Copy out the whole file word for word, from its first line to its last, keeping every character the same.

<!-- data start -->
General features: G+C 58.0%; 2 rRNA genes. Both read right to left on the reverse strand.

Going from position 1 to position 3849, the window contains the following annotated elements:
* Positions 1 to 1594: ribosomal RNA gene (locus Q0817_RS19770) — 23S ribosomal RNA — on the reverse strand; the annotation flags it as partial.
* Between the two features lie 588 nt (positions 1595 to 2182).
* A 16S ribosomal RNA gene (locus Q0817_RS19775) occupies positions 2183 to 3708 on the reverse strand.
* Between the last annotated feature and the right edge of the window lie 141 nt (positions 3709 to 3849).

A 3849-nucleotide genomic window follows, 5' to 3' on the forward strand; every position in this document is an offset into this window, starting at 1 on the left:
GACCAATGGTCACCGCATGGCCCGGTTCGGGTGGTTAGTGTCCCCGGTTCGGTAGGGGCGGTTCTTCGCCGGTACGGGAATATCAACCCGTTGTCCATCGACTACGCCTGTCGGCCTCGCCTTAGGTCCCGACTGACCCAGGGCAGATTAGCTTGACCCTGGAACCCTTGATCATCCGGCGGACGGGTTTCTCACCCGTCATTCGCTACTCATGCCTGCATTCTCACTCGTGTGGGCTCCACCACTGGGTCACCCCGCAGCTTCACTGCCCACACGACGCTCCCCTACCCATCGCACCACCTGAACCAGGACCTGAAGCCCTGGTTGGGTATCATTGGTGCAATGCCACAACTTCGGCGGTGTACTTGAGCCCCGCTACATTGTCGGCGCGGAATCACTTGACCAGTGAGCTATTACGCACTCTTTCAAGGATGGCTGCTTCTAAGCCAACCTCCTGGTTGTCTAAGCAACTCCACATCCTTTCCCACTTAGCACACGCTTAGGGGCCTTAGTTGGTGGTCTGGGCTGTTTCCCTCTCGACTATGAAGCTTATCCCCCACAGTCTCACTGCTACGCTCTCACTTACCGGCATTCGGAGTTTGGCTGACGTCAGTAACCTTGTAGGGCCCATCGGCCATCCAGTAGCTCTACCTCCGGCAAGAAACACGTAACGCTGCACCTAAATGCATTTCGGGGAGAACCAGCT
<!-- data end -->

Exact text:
General features: G+C 58.0%; 2 rRNA genes. Both read right to left on the reverse strand.

Going from position 1 to position 3849, the window contains the following annotated elements:
* Positions 1 to 1594: ribosomal RNA gene (locus Q0817_RS19770) — 23S ribosomal RNA — on the reverse strand; the annotation flags it as partial.
* Between the two features lie 588 nt (positions 1595 to 2182).
* A 16S ribosomal RNA gene (locus Q0817_RS19775) occupies positions 2183 to 3708 on the reverse strand.
* Between the last annotated feature and the right edge of the window lie 141 nt (positions 3709 to 3849).

A 3849-nucleotide genomic window follows, 5' to 3' on the forward strand; every position in this document is an offset into this window, starting at 1 on the left:
GACCAATGGTCACCGCATGGCCCGGTTCGGGTGGTTAGTGTCCCCGGTTCGGTAGGGGCGGTTCTTCGCCGGTACGGGAATATCAACCCGTTGTCCATCGACTACGCCTGTCGGCCTCGCCTTAGGTCCCGACTGACCCAGGGCAGATTAGCTTGACCCTGGAACCCTTGATCATCCGGCGGACGGGTTTCTCACCCGTCATTCGCTACTCATGCCTGCATTCTCACTCGTGTGGGCTCCACCACTGGGTCACCCCGCAGCTTCACTGCCCACACGACGCTCCCCTACCCATCGCACCACCTGAACCAGGACCTGAAGCCCTGGTTGGGTATCATTGGTGCAATGCCACAACTTCGGCGGTGTACTTGAGCCCCGCTACATTGTCGGCGCGGAATCACTTGACCAGTGAGCTATTACGCACTCTTTCAAGGATGGCTGCTTCTAAGCCAACCTCCTGGTTGTCTAAGCAACTCCACATCCTTTCCCACTTAGCACACGCTTAGGGGCCTTAGTTGGTGGTCTGGGCTGTTTCCCTCTCGACTATGAAGCTTATCCCCCACAGTCTCACTGCTACGCTCTCACTTACCGGCATTCGGAGTTTGGCTGACGTCAGTAACCTTGTAGGGCCCATCGGCCATCCAGTAGCTCTACCTCCGGCAAGAAACACGTAACGCTGCACCTAAATGCATTTCGGGGAGAACCAGCT